Expanding access to group singing for people with dementia: implications of music therapy skill sharing for research and practice

Dowson, Elizabeth Rebecca Mary (2020) Expanding access to group singing for people with dementia: implications of music therapy skill sharing for research and practice. PhD thesis, University of Nottingham.

[img] PDF (Thesis - as examined) - Repository staff only - Requires a PDF viewer such as GSview, Xpdf or Adobe Acrobat Reader
Download (4MB)


Background: 850,000 people in the UK are estimated to be living with dementia. The importance of supporting people with dementia and their carers through psychosocial interventions is widely acknowledged. The potential of music-based interventions to provide this support is becoming well-recognised, but demand exceeds supply. Group singing is an increasingly popular activity for people with dementia and their carers, and a growing number of community based singing groups are being implemented. However, to date there have been no large-scale studies demonstrating the benefits of community group singing for this population. Music therapy skill-sharing is a way of supporting facilitators without formal therapy training, and increasing capacity to provide singing opportunities, but we need to know how these skills can be communicated most effectively and efficiently. The CHORD (Chorus Research in Dementia) manual has been developed by music therapists to provide guidance to singing group facilitators.

Aims: The aim of this doctoral study is to investigate ways to expand access to singing groups for people with dementia by testing an approach to skill-sharing (the CHORD manual), understanding the perspective of group attendees, and by evaluating commonly-used ways of measuring the benefits of singing.

Methods: The design was conceived as a mixed-methods feasibility study, supported by two complementary literature reviews. A novice singing group facilitator used the CHORD manual to lead 10 weekly singing sessions for people with dementia and their carers. Data was collected from participants using measures of mood, quality of life, and musical engagement, as well as interviews and focus groups. All the sessions were video recorded. Following data analysis, qualitative and quantitative results were synthesised.

Results: The synthesis of the two literature reviews indicated that there were some differences between the outcomes prioritised in music therapy practice and research, with research tending to focus on the reduction of neuropsychiatric symptoms. The feasibility study showed that the novice facilitator found the CHORD manual an effective and accessible tool which enabled her to lead a successful group. Participants reported that the facilitator’s openness to sharing her challenges established a point of commonality with the group members. Exploratory analyses of the quantitative data revealed no effects of the singing group on mood and quality of life, but a range of benefits were qualitatively reported, with social benefits being a particularly prominent theme. Synthesis indicated dissonance between quantitative and qualitative results on a case level as well as within groups. Although the research methods were acceptable to the participants, the chosen outcome measures did not detect the changes which were qualitatively described by participants.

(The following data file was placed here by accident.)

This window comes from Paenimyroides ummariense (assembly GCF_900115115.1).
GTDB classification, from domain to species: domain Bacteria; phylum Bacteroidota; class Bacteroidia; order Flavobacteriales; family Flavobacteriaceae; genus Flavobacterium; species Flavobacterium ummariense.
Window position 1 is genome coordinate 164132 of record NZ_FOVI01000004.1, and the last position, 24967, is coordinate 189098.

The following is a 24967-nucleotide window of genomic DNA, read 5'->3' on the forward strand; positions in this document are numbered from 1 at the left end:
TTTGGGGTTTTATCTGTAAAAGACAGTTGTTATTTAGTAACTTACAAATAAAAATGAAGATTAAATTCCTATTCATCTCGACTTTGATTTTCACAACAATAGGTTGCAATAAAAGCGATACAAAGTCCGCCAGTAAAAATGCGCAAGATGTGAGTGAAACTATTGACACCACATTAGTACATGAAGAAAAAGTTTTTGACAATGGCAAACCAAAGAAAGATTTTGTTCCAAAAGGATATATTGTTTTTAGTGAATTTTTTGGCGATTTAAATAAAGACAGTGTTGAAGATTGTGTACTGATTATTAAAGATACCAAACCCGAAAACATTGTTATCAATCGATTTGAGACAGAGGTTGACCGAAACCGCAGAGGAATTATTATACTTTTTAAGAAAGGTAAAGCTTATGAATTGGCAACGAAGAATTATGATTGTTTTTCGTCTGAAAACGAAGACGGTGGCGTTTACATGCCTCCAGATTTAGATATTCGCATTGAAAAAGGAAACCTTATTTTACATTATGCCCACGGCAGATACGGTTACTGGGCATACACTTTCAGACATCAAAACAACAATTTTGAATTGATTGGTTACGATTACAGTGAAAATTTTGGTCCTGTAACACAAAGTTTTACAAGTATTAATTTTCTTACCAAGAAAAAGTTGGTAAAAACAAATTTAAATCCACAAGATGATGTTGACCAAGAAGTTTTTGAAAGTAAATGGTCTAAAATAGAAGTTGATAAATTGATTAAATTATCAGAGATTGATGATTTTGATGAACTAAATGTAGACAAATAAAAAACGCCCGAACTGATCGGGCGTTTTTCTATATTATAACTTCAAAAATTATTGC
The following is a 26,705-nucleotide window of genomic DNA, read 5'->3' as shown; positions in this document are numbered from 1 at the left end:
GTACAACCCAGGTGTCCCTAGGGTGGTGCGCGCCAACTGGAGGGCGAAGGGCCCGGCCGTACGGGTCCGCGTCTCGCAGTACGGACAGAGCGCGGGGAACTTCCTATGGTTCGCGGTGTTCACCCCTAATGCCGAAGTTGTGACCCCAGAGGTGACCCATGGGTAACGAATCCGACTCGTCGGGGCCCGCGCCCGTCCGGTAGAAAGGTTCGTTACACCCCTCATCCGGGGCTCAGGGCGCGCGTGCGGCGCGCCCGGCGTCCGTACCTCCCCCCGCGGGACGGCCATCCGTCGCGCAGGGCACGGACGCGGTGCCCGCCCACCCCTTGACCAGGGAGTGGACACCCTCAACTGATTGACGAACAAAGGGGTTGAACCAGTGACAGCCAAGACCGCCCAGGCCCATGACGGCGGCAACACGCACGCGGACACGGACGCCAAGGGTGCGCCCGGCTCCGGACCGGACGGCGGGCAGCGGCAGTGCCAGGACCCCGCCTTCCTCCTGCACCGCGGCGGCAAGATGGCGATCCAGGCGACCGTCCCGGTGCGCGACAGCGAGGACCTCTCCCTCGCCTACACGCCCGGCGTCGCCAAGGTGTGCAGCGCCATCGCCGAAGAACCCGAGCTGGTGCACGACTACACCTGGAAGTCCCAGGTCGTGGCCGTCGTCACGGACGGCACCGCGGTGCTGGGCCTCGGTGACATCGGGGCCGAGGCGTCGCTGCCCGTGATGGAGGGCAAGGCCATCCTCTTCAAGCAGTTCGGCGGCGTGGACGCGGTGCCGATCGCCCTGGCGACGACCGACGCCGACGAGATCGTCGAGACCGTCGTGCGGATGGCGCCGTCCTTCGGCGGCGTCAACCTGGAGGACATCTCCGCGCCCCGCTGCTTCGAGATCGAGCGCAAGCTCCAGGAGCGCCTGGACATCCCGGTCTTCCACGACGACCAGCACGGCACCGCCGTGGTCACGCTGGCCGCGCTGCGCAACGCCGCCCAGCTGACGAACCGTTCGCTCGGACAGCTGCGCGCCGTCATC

Conclusion: Skill sharing initiatives such as the CHORD manual have potential to provide an accessible way of expanding access to music-based interventions, but care must be taken to ensure that the skills which are shared are suitable for dissemination in this way. Response to group singing is complex and individual, and measuring its benefits is a challenge for research. There is a need to develop methodological solutions which provide reliable evidence for the value of the arts at a meaningful level without undermining the flexible and intuitive essence of the intervention which they are designed to evaluate.

Item Type: Thesis (University of Nottingham only) (PhD)
Supervisors: Schneider, Justine
McDermott, Orii
Keywords: Dementia, Music, Music therapy, Singing, Skill-sharing, Mixed methods, Feasibility study
Subjects: M Music and Literature on music > ML Literature of music
R Medicine > RC Internal medicine
Faculties/Schools: UK Campuses > Faculty of Social Sciences, Law and Education > School of Sociology and Social Policy
Item ID: 60507
Depositing User: Dowson, Elizabeth
Date Deposited: 24 Jul 2020 07:50
Last Modified: 24 Jul 2020 07:50
URI: https://eprints.nottingham.ac.uk/id/eprint/60507

Actions (Archive Staff Only)

Edit View Edit View